Dental Hospital, Manchester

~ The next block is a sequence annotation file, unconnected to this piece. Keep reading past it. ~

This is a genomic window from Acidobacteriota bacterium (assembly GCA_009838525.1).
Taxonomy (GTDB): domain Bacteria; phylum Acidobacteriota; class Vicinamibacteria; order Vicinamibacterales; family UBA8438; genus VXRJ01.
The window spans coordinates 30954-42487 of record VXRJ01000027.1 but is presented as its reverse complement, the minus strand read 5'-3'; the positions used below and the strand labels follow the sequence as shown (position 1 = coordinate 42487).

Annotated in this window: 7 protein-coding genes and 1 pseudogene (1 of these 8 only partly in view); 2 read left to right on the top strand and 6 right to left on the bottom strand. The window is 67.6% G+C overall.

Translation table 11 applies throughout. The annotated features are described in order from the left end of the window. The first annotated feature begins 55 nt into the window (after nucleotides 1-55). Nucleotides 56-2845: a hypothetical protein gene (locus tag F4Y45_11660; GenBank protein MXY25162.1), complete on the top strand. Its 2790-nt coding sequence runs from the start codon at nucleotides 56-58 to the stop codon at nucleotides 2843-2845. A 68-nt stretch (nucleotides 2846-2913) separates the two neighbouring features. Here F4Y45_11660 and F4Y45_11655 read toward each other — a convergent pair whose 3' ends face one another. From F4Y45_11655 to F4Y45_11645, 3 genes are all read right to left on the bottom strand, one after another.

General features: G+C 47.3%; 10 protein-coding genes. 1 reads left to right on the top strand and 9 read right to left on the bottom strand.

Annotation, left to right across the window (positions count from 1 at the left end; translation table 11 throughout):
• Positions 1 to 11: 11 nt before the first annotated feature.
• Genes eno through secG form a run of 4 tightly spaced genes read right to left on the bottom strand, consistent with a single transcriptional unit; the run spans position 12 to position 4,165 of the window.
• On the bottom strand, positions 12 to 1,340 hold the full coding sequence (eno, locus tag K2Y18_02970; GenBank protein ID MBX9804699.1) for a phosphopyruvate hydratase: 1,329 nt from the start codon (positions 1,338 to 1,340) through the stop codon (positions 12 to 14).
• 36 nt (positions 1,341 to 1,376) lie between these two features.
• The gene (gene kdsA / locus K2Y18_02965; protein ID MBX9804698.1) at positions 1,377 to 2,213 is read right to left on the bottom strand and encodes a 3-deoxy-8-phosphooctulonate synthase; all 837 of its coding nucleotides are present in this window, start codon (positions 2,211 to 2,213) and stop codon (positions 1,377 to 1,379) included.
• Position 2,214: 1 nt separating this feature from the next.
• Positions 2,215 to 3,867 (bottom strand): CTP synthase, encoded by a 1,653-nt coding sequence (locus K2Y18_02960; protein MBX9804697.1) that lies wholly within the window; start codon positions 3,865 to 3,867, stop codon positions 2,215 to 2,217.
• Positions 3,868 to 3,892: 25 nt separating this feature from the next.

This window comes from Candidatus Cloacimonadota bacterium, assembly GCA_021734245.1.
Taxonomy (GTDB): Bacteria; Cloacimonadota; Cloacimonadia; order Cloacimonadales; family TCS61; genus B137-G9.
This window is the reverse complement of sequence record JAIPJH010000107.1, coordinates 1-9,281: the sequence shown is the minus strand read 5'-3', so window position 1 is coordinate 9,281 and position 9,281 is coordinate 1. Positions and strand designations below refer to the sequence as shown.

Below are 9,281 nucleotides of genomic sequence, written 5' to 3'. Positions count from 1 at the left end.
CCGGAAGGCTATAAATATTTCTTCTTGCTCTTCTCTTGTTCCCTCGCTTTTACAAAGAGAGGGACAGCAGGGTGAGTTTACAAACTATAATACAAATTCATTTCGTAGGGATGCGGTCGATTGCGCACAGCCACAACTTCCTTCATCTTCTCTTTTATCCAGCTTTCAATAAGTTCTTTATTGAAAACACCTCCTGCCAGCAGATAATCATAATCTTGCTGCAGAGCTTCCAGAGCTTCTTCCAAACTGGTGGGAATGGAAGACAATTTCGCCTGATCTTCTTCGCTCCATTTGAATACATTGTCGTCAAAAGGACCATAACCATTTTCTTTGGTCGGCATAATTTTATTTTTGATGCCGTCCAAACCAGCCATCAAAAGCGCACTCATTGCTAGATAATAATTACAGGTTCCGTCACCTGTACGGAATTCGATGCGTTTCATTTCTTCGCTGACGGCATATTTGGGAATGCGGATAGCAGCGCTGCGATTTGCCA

The Dental Hospital was established in 1884 in association with the School of Medicine at Owens College. It was then at Grosvenor Street, Chorlton on Medlock and in 1892 removed to another house, in Devonshire Street. Fund raising was slow in response to a public appeal and only in 1908 was the hospital able to occupy a new building on Oxford Road next to the Manchester Museum, designed in the Edwardian Baroque style by the architects Charles Heathcote & Sons. In 1905 the University established a degree and a diploma in dental surgery (these were first awarded in 1909 and 1908 respectively). A contribution from Godfrey Ermen towards the cost of building the hospital is recorded on a stone tablet near the entrance. In the 1940s a new hospital was built further west on Bridgeford Street through the generosity of Sir Samuel Turner (architect Hubert Worthington, 1939”“40): later this was extended from three wings to four, by the south wing of 1951-52. Turner (1878”“1955) also endowed a Dental School at the Victoria University of Manchester; the Dental School and Hospital donation was £99,000. This is now the University Dental Hospital of Manchester and more recently has been enlarged by the construction of an additional top floor in the 1990s. The old hospital building was later used for scientific teaching and later still by the Manchester Museum which still occupies it.